There was little reason to suspect that something terrible - the withering abuse and neglect of a child - was happening behind the walls of the Griffin family's rented brick townhouse in Rodgers Forge.

John Griffin, a graduate of private schools in Baltimore, had a job as a computer engineer that paid well. He and his wife, Susan, and their five children were all covered by health insurance. She had worked in a medical office before becoming a full-time mother. He jogged with friends.

But the family was unraveling, distracted and consumed with internal warfare. Ultimately, on the day after Christmas in 2007, the couple's youngest son, Andrew, who was almost 3, died, his body ravaged by blunt-force injuries too numerous to count. An autopsy concluded he had starved.

John Griffin, 40, and Susan Griffin, 39, will be sentenced Friday in Baltimore County Circuit Court after their convictions on charges of second-degree murder and first-degree child abuse in a case that drew national attention again to the plight of children left to the mercies of deeply dysfunctional parents.

Advocates for children's rights were aghast at the case. "Our society is paying dearly," said Jane LeMond-Alvarez, a retired crime analyst with the Oxnard, Calif., Police Department who estimated that 3 million children are abused every year in this country, and that at least three die of abuse each day. "We can no longer afford to tolerate child abuse."

According to testimony in the couple's trial in February, Susan Griffin was habitually jittery and unfocused. She had been arrested for obtaining amphetamines and painkillers with forged prescriptions three weeks before her son died and was distraught over the death of her mother months earlier.

Her husband told the court he was perennially exhausted, too consumed with work to pay attention to Andrew's increasing emaciation. There were nights lost to screaming fights. When the couple slept at all, it was in separate rooms.

In Rodgers Forge, just south of Towson University, some of the Griffins' neighbors on Old Trail Road insisted after the couple's arrest that nothing had seemed amiss.

"Far from true," said Ann Felter, a neighbor who said she often saw some of the Griffin children. "We would see the older three running the streets with no shoes, filthy, in clothes that were clearly too small for them. When speaking with the kids, one could see that they were starved for attention."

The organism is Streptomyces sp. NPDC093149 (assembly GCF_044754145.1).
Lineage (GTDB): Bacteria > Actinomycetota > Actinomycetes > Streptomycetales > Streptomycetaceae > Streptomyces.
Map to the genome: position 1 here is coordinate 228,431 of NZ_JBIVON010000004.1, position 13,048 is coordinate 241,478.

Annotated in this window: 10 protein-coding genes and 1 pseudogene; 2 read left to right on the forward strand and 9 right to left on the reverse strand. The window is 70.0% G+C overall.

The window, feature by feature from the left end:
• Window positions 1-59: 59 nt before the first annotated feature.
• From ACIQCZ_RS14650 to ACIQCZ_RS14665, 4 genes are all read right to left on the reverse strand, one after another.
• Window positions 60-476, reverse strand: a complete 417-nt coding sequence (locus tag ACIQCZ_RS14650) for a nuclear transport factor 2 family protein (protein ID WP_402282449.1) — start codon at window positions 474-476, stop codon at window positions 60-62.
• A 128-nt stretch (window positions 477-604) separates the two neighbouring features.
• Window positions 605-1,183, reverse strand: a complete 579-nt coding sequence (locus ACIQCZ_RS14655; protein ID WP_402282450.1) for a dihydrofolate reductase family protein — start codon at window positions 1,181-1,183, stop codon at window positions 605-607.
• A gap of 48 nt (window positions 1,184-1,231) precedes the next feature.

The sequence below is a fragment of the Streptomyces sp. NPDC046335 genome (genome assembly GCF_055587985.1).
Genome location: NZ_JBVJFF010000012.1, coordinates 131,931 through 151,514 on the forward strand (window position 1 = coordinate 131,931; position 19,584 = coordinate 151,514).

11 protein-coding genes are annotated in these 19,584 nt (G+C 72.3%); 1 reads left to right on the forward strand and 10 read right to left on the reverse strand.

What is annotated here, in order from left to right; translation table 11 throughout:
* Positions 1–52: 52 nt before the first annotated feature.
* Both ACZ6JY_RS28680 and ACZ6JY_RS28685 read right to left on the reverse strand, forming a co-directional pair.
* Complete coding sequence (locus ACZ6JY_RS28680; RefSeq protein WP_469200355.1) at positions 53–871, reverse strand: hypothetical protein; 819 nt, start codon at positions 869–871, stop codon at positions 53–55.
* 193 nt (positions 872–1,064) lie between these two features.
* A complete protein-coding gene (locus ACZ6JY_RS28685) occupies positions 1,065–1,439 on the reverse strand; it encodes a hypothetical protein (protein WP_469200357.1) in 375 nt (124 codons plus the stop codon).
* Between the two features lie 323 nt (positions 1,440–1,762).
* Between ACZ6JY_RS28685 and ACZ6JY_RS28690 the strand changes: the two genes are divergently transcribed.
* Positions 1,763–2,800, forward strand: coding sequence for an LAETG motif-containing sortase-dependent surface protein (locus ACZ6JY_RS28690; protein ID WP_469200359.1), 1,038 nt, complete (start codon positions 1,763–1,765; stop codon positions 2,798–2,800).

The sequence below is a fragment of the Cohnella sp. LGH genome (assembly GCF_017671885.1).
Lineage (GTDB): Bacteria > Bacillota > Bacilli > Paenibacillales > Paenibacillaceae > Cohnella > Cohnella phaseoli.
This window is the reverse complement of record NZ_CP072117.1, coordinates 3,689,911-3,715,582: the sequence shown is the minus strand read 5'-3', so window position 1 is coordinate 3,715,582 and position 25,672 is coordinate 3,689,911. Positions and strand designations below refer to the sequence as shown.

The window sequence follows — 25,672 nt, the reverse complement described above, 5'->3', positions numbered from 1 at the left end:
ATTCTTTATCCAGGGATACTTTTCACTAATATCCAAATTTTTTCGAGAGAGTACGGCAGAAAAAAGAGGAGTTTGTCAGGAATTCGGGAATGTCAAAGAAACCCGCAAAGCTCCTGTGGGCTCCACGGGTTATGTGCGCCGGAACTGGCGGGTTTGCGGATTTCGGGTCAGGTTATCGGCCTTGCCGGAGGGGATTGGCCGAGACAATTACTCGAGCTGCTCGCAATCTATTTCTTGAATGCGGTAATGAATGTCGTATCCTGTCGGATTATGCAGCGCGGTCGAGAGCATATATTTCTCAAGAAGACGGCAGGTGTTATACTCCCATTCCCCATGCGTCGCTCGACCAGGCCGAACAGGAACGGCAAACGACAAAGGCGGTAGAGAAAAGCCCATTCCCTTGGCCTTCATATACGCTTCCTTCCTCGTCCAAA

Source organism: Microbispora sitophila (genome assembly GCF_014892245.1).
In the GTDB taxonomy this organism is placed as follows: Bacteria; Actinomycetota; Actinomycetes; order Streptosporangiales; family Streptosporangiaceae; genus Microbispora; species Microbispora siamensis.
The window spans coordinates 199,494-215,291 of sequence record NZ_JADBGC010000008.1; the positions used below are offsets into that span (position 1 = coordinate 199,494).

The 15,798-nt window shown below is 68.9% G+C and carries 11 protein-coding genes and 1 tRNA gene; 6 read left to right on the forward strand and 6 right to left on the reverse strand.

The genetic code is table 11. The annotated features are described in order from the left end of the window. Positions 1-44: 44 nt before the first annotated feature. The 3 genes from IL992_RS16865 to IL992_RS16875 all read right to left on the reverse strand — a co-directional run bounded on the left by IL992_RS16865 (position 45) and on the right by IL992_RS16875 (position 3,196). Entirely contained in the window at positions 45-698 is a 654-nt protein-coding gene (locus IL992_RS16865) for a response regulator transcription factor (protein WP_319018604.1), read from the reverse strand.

Felter said she many other residents "had to chase them off our front porches" after the kids had been caught "looking in the windows." In retrospect, she said, "I am shocked that I let myself get caught up in my own life and ignored these children screaming for help."

Only once was the Baltimore County Department of Social Services summoned to look into the family's affairs, said Maureen Robinson, a spokeswoman for the agency. It was just after Andrew's birth, on Feb. 20, 2005, at St. Joseph Medical Center, when hospital staff detected amphetamines in Susan Griffin's body, though none in the child's. In addition, Robinson said, two of the Griffins' older children who went to visit their new sibling "appeared disheveled" at the hospital, as did their mother. No action was taken, Robinson said, but because the family's file was purged from the DSS records, she could not say why.

Susan Griffin has been in jail since her arrest, while her husband was released on bail. In court during their trial, the couple barely spoke to one another. When she tried to speak with him at one point, he ignored her. From the witness stand, John Griffin gave the clear impression that he believed his wife was fully responsible for their son's death.

The judge, Timothy J. Martin, didn't buy it. He said they were both to blame, even if, he surmised, it was the mother who committed the physical abuse.

Her legs shackled, she had spent much of the weeklong trial with furrowed brow, to all appearances confused by the testimony about Andrew's blood on the ceiling, on the walls, on her curling iron, about the bruises and cuts. Evidence of the abuse lay in a heap on a table in the courtroom - the child's bassinet cover, a blue blanket, baby clothes - all spattered with blood.

In a videotaped police interview that was played in court, Susan Griffin had an explanation. "Andrew had nosebleeds," she said, "because it's dry in the house."


Discuss this story and others in our talk forums
Most recent local news talk forum topics:
More news talk forums: Local | Nation/World | Business | Health/Science | Computers/Technology
Note: In-story commenting has been temporarily disabled due to technical issues. We are working to correct the issue and will bring back this feature in the future. In the meantime, please use our talk forums to discuss stories.